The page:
More than one-third (40%) of women between the ages of 20 and 39 years in the United States have obesity, Dolin noted. Of these, 9% have class 3 obesity, or a BMI over 40.5 Obesity is strongly associated with several comorbidities, including type 2 diabetes and chronic hypertension. In pregnancy, obesity is also associated with several maternal, fetal, and neonatal risks, Dolin noted. Hypertension during pregnancy is also tied to preeclampsia, maternal mortality, and other adverse outcomes.
According to an American College of Obstetricians and Gynecologists bulletin,6 there is a 20% risk of preeclampsia with diabetes and a 25% risk with chronic hypertension. With obesity, however, the risk of preeclampsia increases by 2 to 3 times. Outside of preemptive management of these conditions, the best treatment for prevention of preeclampsia remains low-dose aspirin, Dolin noted.
“Cardiovascular disease is the leading cause of maternal mortality in the United States,” she said. “It is responsible for more than a quarter or more of pregnancy-related deaths. It is very important when taking care of patients with diabetes and pregnancy to understand their underlying cardiovascular risk so we can make sure they remain healthy.”
If chronic hypertension is diagnosed following pregnancy, it can still be effectively treated, according to findings published in NEJM. In the 2408-patient study,7 treatment with antihypertensive therapy reduced the risk of a composite end point for adverse pregnancy outcomes compared with a control group. Those in the active treatment arm experienced an adverse outcome 30.2% of the time compared with 37% in the control arm (risk ratio, 0.82; 95% CI, 0.73-0.92; P < .001). The rates of infants small for gestational age were similar between arms.
Capitalizing on the increased health vigilance surrounding pregnancy, there is a window of opportunity that Dolin labeled preconception for discussing obesity and hypertension. Determining when pregnancy is on the horizon comes down to conversations with the patient, for which Dolin recommended using the One Key Question format.8
Individuals with obesity who are not yet pregnant have a much larger list of potential treatment options, including glucagon-like peptide 1 (GLP-1) agonists. Significant data do not yet exist for the impact of the GLP-1 agonists on weight loss, such as semaglutide (Wegovy) and tirzepatide (Zepbound), during pregnancy; however, they can be effectively used during the preconception phase to help with obesity management. If this approach is taken, faculty at the event recommended stopping the GLP-1 agonist 1 to 4 weeks prior to conception to prevent any unknown effects. To further plan the pregnancy, Dolin recommended counseling on methods of contraception.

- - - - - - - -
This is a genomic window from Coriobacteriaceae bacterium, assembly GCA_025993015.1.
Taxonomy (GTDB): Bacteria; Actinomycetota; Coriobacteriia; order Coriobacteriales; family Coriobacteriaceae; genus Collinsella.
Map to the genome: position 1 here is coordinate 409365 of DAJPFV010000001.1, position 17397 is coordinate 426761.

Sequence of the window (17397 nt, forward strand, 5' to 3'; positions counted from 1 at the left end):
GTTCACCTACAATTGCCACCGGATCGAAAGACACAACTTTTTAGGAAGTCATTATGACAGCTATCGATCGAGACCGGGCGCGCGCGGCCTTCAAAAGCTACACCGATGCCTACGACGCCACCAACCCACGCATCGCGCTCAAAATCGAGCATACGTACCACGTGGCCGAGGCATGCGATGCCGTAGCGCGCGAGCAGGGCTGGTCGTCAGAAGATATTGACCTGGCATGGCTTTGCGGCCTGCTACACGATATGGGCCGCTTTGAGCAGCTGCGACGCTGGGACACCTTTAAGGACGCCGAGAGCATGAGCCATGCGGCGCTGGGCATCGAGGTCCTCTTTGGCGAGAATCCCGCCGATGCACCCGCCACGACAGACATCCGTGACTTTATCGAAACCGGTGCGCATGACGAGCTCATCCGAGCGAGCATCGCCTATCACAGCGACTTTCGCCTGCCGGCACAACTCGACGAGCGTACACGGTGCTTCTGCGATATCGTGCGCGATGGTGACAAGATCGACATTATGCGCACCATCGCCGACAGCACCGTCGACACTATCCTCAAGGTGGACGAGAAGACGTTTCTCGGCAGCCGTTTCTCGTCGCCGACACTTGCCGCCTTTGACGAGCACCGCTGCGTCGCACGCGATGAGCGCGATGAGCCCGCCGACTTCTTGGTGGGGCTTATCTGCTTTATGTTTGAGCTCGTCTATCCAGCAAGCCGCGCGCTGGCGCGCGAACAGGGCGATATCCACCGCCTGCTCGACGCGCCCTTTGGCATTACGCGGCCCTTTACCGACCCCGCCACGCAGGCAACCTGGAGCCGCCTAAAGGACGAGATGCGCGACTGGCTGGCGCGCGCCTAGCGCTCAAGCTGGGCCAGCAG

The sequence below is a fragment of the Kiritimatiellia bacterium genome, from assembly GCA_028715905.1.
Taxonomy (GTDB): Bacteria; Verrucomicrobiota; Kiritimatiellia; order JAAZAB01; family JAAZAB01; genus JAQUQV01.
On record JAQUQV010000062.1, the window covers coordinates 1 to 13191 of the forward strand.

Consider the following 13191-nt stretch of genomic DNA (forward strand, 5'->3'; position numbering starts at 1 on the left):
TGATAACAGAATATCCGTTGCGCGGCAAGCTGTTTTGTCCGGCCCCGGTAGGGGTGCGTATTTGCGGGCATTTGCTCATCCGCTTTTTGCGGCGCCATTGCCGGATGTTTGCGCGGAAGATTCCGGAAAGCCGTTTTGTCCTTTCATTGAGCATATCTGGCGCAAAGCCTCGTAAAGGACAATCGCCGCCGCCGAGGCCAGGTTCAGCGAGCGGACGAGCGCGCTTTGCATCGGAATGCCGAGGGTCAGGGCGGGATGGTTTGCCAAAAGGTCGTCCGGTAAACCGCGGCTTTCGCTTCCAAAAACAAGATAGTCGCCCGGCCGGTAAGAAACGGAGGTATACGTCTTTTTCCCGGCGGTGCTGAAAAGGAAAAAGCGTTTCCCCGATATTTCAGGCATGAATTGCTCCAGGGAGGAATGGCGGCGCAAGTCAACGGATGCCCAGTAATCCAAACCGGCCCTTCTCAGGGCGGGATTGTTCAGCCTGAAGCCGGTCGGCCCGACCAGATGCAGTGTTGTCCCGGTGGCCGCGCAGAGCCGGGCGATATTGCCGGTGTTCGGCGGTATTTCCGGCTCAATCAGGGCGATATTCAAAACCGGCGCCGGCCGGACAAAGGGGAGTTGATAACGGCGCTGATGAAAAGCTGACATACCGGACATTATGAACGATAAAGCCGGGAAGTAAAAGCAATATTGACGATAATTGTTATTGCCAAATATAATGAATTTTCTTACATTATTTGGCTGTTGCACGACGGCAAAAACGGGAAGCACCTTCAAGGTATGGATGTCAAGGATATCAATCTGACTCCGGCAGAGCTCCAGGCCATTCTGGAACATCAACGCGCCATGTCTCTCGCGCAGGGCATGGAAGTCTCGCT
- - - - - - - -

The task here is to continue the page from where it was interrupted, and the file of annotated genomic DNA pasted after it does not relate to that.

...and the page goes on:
“The most important thing they can do before they get pregnant is to try to lose weight. [This is] easier said than done, but even just 5% to 10% of body weight loss drastically improved perinatal outcomes,” Dolin said. “The GLP-1 receptor agonists are not currently compatible with pregnancy or approved for that, but we know a lot of patients with diabetes and obesity are using that to treat their diabetes or obesity.”
The amount of weight gained during pregnancy will vary depending on the starting BMI for each patient, she added. For those with class 3 obesity, it may even be appropriate to lose weight during pregnancy. Across all classes of obesity,9 the average recommended range of total weight gain is 11 to 20 lb. For those with a BMI between 18.5 to 24.9, weight gain should range between 25 and 35 lb. In general, she noted, more than half of women exceed these guidelines for gestational weight gain, increasing the likelihood of high-risk births or infants large for gestational age.10
Adding to this, Dolin noted that excessive gestational weight gain could lead to higher rates of postpartum weight retention. She noted that patients retain approximately 12 lb after pregnancy, with a quarter of women retaining 20 lb or more at 12 months postpartum. To help manage postpartum weight, Dolin recommended that patients should be advised on the benefits of breastfeeding. In addition to a host of other benefits, breastfeeding has also been found to improve cardiovascular risk, she added. For those on medications beyond pregnancy, she recommended use of the LactRx app to measure what could pass through the breast milk.
Technology Use During Pregnancy